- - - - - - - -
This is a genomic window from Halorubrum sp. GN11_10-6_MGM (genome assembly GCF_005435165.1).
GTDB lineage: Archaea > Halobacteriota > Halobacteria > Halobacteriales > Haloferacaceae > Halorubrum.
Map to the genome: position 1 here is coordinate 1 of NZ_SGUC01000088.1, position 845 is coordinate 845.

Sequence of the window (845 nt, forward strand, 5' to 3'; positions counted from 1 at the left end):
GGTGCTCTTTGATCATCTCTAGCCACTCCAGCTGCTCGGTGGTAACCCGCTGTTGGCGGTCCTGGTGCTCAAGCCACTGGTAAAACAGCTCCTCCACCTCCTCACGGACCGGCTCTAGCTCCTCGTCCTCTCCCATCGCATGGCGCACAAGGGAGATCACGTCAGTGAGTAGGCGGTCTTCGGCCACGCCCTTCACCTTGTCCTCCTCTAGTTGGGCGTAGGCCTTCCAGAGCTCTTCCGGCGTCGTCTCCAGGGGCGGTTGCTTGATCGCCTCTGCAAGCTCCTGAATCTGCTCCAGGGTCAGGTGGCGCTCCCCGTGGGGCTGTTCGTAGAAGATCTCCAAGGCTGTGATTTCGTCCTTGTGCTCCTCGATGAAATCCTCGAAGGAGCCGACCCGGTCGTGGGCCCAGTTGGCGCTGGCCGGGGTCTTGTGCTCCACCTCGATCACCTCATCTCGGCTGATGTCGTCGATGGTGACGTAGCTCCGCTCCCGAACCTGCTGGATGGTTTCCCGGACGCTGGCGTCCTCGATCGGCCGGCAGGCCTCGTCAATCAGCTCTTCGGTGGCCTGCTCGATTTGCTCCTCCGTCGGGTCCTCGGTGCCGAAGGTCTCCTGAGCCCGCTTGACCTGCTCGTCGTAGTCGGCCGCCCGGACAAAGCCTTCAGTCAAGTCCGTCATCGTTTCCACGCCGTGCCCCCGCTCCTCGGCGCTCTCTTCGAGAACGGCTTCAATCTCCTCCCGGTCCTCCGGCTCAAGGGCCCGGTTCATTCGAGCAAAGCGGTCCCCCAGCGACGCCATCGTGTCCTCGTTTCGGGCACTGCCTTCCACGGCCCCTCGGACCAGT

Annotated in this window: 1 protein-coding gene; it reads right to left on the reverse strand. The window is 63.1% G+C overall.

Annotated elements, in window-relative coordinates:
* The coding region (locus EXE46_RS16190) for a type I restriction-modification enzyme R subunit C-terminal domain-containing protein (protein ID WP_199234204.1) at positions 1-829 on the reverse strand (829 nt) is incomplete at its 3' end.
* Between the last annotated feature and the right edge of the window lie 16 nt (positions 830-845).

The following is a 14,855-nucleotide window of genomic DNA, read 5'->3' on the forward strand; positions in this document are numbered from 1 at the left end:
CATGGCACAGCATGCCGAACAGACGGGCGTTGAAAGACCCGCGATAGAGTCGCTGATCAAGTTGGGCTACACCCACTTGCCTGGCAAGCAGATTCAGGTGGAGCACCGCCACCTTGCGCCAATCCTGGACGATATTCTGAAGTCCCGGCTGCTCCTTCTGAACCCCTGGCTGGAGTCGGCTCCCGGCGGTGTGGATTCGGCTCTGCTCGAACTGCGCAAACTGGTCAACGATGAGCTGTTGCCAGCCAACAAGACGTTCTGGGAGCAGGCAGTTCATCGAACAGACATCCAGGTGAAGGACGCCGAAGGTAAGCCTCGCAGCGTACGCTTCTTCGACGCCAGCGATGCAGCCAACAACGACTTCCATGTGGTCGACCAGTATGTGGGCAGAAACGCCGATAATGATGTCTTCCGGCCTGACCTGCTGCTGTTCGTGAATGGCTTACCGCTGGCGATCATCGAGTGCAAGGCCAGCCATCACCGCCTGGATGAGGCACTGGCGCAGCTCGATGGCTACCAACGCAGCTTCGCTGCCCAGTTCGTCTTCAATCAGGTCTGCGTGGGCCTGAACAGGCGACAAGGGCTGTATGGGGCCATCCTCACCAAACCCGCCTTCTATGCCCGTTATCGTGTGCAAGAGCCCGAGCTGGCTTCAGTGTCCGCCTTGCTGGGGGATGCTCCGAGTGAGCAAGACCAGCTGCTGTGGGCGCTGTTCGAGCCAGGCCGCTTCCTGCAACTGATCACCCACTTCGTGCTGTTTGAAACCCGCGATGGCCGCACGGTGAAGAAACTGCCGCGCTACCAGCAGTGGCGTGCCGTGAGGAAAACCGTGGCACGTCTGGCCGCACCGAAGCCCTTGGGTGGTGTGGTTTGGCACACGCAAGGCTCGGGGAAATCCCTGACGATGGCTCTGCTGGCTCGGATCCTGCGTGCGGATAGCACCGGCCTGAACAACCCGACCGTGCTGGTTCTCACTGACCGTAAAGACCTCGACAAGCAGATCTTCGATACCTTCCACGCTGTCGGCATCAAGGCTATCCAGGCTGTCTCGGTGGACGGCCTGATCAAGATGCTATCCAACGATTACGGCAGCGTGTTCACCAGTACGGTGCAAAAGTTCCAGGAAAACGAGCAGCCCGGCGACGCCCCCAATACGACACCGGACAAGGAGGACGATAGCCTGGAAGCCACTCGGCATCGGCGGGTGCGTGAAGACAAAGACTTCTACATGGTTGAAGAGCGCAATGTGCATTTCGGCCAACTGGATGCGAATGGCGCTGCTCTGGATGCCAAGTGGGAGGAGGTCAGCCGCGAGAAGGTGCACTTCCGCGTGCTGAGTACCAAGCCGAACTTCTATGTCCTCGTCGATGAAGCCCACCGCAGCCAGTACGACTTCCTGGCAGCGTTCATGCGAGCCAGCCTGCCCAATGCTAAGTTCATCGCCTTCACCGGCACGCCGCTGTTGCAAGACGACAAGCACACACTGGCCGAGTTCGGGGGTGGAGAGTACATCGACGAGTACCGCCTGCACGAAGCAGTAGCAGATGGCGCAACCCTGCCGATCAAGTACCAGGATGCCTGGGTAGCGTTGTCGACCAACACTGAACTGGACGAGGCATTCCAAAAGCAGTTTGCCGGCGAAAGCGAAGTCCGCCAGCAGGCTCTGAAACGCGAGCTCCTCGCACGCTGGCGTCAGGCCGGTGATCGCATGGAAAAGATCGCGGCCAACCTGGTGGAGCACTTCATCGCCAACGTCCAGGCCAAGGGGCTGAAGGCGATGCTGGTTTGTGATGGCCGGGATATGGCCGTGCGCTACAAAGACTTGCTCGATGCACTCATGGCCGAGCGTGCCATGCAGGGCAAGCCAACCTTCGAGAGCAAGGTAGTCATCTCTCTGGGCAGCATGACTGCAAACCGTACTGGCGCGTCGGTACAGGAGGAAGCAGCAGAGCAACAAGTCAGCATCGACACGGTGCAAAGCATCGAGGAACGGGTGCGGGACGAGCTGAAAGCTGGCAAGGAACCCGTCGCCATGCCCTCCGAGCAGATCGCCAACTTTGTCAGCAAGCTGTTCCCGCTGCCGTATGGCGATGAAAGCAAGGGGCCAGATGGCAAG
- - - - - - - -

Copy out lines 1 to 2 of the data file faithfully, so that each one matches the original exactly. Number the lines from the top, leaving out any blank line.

This is a genomic window from Halorubrum sp. GN11_10-6_MGM (genome assembly GCF_005435165.1).
GTDB lineage: Archaea > Halobacteriota > Halobacteria > Halobacteriales > Haloferacaceae > Halorubrum.